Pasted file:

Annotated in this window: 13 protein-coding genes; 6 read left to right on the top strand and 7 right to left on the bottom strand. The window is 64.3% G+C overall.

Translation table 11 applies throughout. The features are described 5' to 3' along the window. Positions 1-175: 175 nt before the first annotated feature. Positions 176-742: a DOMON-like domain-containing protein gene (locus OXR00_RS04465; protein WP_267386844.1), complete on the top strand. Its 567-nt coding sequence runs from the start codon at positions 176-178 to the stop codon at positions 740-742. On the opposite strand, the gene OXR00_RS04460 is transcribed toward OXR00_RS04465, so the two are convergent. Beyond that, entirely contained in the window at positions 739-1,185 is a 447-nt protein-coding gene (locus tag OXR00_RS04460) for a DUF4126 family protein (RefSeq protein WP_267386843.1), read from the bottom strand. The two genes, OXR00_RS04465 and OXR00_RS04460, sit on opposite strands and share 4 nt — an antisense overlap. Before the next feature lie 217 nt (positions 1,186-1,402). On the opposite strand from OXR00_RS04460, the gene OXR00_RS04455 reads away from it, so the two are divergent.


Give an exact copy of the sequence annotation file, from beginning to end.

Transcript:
Annotated in this window: 13 protein-coding genes; 6 read left to right on the top strand and 7 right to left on the bottom strand. The window is 64.3% G+C overall.

Translation table 11 applies throughout. The features are described 5' to 3' along the window. Positions 1-175: 175 nt before the first annotated feature. Positions 176-742: a DOMON-like domain-containing protein gene (locus OXR00_RS04465; protein WP_267386844.1), complete on the top strand. Its 567-nt coding sequence runs from the start codon at positions 176-178 to the stop codon at positions 740-742. On the opposite strand, the gene OXR00_RS04460 is transcribed toward OXR00_RS04465, so the two are convergent. Beyond that, entirely contained in the window at positions 739-1,185 is a 447-nt protein-coding gene (locus tag OXR00_RS04460) for a DUF4126 family protein (RefSeq protein WP_267386843.1), read from the bottom strand. The two genes, OXR00_RS04465 and OXR00_RS04460, sit on opposite strands and share 4 nt — an antisense overlap. Before the next feature lie 217 nt (positions 1,186-1,402). On the opposite strand from OXR00_RS04460, the gene OXR00_RS04455 reads away from it, so the two are divergent.